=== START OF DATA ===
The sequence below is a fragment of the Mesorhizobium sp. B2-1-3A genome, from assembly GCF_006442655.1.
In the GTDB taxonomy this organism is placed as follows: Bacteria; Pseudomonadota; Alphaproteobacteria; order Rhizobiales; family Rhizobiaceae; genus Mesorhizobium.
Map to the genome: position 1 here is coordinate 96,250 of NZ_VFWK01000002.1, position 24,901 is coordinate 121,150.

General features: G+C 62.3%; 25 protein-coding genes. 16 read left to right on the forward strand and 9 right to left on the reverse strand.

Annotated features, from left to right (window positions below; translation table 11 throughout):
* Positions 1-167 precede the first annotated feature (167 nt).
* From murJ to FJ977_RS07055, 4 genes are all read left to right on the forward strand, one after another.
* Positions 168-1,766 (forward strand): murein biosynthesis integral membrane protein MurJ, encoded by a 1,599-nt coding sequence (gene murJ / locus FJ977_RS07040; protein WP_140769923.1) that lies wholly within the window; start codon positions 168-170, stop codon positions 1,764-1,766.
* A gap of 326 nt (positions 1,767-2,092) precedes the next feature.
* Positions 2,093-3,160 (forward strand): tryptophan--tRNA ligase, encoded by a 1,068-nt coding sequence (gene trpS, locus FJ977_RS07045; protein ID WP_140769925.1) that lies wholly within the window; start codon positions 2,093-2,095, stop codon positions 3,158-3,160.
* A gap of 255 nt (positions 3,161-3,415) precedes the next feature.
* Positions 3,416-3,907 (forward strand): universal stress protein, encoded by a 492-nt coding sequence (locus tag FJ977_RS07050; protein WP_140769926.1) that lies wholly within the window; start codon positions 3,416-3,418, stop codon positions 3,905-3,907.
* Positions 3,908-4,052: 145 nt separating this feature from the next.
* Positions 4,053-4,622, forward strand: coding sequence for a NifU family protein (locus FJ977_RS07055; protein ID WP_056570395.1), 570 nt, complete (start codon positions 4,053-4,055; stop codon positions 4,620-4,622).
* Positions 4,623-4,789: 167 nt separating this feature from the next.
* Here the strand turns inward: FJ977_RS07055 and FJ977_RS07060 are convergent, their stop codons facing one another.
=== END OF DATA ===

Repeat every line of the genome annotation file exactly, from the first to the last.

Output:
The sequence below is a fragment of the Mesorhizobium sp. B2-1-3A genome, from assembly GCF_006442655.1.
In the GTDB taxonomy this organism is placed as follows: Bacteria; Pseudomonadota; Alphaproteobacteria; order Rhizobiales; family Rhizobiaceae; genus Mesorhizobium.
Map to the genome: position 1 here is coordinate 96,250 of NZ_VFWK01000002.1, position 24,901 is coordinate 121,150.

General features: G+C 62.3%; 25 protein-coding genes. 16 read left to right on the forward strand and 9 right to left on the reverse strand.

Annotated features, from left to right (window positions below; translation table 11 throughout):
* Positions 1-167 precede the first annotated feature (167 nt).
* From murJ to FJ977_RS07055, 4 genes are all read left to right on the forward strand, one after another.
* Positions 168-1,766 (forward strand): murein biosynthesis integral membrane protein MurJ, encoded by a 1,599-nt coding sequence (gene murJ / locus FJ977_RS07040; protein WP_140769923.1) that lies wholly within the window; start codon positions 168-170, stop codon positions 1,764-1,766.
* A gap of 326 nt (positions 1,767-2,092) precedes the next feature.
* Positions 2,093-3,160 (forward strand): tryptophan--tRNA ligase, encoded by a 1,068-nt coding sequence (gene trpS, locus FJ977_RS07045; protein ID WP_140769925.1) that lies wholly within the window; start codon positions 2,093-2,095, stop codon positions 3,158-3,160.
* A gap of 255 nt (positions 3,161-3,415) precedes the next feature.
* Positions 3,416-3,907 (forward strand): universal stress protein, encoded by a 492-nt coding sequence (locus tag FJ977_RS07050; protein WP_140769926.1) that lies wholly within the window; start codon positions 3,416-3,418, stop codon positions 3,905-3,907.
* Positions 3,908-4,052: 145 nt separating this feature from the next.
* Positions 4,053-4,622, forward strand: coding sequence for a NifU family protein (locus FJ977_RS07055; protein ID WP_056570395.1), 570 nt, complete (start codon positions 4,053-4,055; stop codon positions 4,620-4,622).
* Positions 4,623-4,789: 167 nt separating this feature from the next.
* Here the strand turns inward: FJ977_RS07055 and FJ977_RS07060 are convergent, their stop codons facing one another.